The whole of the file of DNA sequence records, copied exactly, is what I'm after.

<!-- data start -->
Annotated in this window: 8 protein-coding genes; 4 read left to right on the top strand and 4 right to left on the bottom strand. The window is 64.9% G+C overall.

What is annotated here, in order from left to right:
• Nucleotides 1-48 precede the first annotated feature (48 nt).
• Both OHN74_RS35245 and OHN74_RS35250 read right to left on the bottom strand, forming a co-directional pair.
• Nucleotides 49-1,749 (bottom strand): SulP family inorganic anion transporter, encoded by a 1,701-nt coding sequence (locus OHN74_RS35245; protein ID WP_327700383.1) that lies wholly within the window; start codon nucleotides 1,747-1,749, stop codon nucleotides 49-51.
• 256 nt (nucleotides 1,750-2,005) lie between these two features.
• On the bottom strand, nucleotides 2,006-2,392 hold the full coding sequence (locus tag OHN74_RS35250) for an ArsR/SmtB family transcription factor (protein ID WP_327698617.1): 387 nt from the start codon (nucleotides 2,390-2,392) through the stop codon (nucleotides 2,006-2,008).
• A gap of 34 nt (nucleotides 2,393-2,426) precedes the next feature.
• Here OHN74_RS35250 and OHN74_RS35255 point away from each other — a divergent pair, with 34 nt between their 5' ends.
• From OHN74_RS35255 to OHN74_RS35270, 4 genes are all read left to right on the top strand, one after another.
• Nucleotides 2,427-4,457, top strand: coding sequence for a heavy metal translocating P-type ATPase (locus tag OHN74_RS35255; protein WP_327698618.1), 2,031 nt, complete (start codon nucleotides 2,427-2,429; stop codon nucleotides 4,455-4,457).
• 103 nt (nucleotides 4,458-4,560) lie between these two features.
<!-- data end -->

Annotated in this window: 8 protein-coding genes; 4 read left to right on the top strand and 4 right to left on the bottom strand. The window is 64.9% G+C overall.

What is annotated here, in order from left to right:
• Nucleotides 1-48 precede the first annotated feature (48 nt).
• Both OHN74_RS35245 and OHN74_RS35250 read right to left on the bottom strand, forming a co-directional pair.
• Nucleotides 49-1,749 (bottom strand): SulP family inorganic anion transporter, encoded by a 1,701-nt coding sequence (locus OHN74_RS35245; protein ID WP_327700383.1) that lies wholly within the window; start codon nucleotides 1,747-1,749, stop codon nucleotides 49-51.
• 256 nt (nucleotides 1,750-2,005) lie between these two features.
• On the bottom strand, nucleotides 2,006-2,392 hold the full coding sequence (locus tag OHN74_RS35250) for an ArsR/SmtB family transcription factor (protein ID WP_327698617.1): 387 nt from the start codon (nucleotides 2,390-2,392) through the stop codon (nucleotides 2,006-2,008).
• A gap of 34 nt (nucleotides 2,393-2,426) precedes the next feature.
• Here OHN74_RS35250 and OHN74_RS35255 point away from each other — a divergent pair, with 34 nt between their 5' ends.
• From OHN74_RS35255 to OHN74_RS35270, 4 genes are all read left to right on the top strand, one after another.
• Nucleotides 2,427-4,457, top strand: coding sequence for a heavy metal translocating P-type ATPase (locus tag OHN74_RS35255; protein WP_327698618.1), 2,031 nt, complete (start codon nucleotides 2,427-2,429; stop codon nucleotides 4,455-4,457).
• 103 nt (nucleotides 4,458-4,560) lie between these two features.